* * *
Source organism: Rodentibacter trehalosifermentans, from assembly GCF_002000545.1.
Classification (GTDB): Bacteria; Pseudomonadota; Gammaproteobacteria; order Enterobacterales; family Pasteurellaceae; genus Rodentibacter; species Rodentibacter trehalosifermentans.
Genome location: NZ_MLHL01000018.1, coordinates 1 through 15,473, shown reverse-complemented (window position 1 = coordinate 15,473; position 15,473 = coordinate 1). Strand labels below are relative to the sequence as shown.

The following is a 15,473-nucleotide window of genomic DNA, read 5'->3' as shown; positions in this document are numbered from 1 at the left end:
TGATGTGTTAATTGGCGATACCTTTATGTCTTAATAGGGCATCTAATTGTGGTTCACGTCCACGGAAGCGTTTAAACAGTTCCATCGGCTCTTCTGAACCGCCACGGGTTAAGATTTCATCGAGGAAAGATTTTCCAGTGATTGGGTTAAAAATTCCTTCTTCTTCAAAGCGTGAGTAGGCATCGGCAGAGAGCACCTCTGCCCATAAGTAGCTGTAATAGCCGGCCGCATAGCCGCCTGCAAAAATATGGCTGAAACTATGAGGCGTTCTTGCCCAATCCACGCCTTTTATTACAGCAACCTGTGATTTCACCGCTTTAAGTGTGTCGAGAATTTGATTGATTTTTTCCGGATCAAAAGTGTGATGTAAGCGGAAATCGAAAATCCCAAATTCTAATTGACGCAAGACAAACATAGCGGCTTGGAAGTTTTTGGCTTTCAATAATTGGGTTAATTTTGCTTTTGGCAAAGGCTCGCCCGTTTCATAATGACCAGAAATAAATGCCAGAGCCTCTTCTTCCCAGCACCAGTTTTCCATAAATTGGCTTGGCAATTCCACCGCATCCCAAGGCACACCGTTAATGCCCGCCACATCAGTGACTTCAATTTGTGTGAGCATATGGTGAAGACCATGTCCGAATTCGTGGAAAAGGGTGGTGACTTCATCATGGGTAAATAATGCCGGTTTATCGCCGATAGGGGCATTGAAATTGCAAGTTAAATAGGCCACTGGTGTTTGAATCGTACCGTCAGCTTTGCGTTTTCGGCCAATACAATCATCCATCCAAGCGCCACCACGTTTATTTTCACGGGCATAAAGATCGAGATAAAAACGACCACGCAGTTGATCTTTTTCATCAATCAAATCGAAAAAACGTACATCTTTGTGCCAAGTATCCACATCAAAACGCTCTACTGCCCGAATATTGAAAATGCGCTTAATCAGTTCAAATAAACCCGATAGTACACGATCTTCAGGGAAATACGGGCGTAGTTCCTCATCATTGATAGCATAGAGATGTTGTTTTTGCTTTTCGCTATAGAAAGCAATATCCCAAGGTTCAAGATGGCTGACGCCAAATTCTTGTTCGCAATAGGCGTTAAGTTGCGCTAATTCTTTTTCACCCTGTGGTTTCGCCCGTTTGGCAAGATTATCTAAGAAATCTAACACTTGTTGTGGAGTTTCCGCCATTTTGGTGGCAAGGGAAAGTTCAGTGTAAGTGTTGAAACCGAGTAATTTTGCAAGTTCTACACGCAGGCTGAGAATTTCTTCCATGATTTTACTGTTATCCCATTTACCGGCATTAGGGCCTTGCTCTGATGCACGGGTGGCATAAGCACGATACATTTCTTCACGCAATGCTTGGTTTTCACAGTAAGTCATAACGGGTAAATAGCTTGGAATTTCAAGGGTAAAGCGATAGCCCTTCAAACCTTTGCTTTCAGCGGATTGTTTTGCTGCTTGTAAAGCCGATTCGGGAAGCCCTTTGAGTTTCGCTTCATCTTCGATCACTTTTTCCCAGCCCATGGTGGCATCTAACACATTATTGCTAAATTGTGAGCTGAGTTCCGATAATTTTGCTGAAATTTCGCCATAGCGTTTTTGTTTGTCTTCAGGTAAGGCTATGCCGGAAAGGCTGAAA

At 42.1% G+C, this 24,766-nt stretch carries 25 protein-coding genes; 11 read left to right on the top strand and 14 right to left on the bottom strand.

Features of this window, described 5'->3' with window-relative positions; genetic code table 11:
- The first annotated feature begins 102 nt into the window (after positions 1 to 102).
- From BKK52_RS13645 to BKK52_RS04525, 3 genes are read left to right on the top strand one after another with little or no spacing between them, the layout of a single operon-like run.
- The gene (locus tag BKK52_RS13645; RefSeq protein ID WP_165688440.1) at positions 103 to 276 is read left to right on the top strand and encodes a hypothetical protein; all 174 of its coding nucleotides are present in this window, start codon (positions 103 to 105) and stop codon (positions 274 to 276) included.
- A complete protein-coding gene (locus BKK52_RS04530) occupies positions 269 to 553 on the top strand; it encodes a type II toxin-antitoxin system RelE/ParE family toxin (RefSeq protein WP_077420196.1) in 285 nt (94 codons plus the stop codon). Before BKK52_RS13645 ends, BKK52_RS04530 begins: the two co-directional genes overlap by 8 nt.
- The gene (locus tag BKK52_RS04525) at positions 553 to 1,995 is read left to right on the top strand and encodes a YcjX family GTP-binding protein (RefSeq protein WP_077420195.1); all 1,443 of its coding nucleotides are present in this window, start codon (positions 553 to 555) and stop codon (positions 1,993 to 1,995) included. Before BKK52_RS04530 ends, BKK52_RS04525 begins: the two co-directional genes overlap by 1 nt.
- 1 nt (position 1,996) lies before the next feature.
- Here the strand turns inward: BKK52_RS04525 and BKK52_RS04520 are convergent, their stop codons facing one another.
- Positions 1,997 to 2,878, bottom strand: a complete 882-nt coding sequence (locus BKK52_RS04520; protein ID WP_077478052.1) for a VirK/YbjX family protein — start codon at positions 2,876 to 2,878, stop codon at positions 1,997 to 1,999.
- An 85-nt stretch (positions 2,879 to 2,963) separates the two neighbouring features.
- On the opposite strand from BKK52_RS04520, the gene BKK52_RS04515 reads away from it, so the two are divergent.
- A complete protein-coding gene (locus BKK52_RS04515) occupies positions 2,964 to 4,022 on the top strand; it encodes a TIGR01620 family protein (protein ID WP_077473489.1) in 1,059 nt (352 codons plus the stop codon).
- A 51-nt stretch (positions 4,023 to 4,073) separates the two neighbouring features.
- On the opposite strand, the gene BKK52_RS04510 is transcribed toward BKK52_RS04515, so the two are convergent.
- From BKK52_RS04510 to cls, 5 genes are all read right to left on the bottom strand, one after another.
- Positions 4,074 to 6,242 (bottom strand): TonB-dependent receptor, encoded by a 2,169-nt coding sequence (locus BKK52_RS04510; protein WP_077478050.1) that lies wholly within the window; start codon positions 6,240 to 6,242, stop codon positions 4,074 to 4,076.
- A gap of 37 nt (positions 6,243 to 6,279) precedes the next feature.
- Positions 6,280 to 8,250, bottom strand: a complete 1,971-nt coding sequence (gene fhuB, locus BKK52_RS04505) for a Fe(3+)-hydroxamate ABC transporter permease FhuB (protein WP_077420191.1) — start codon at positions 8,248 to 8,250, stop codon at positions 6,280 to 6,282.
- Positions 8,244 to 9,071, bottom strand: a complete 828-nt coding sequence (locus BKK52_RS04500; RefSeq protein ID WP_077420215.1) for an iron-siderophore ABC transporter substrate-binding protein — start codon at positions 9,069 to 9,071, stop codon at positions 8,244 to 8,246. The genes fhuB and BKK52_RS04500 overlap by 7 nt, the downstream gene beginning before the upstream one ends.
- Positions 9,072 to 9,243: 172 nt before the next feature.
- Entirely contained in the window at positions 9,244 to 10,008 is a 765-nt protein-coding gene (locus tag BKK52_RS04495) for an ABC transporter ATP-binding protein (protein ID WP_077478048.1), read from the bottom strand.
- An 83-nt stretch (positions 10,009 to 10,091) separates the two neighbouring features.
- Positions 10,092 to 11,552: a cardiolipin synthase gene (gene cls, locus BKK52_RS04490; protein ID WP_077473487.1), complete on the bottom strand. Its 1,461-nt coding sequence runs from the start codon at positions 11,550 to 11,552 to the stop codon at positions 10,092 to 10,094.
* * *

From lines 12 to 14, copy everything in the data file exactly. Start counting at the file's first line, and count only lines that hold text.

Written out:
- The gene (locus tag BKK52_RS04525) at positions 553 to 1,995 is read left to right on the top strand and encodes a YcjX family GTP-binding protein (RefSeq protein WP_077420195.1); all 1,443 of its coding nucleotides are present in this window, start codon (positions 553 to 555) and stop codon (positions 1,993 to 1,995) included. Before BKK52_RS04530 ends, BKK52_RS04525 begins: the two co-directional genes overlap by 1 nt.
- 1 nt (position 1,996) lies before the next feature.
- Here the strand turns inward: BKK52_RS04525 and BKK52_RS04520 are convergent, their stop codons facing one another.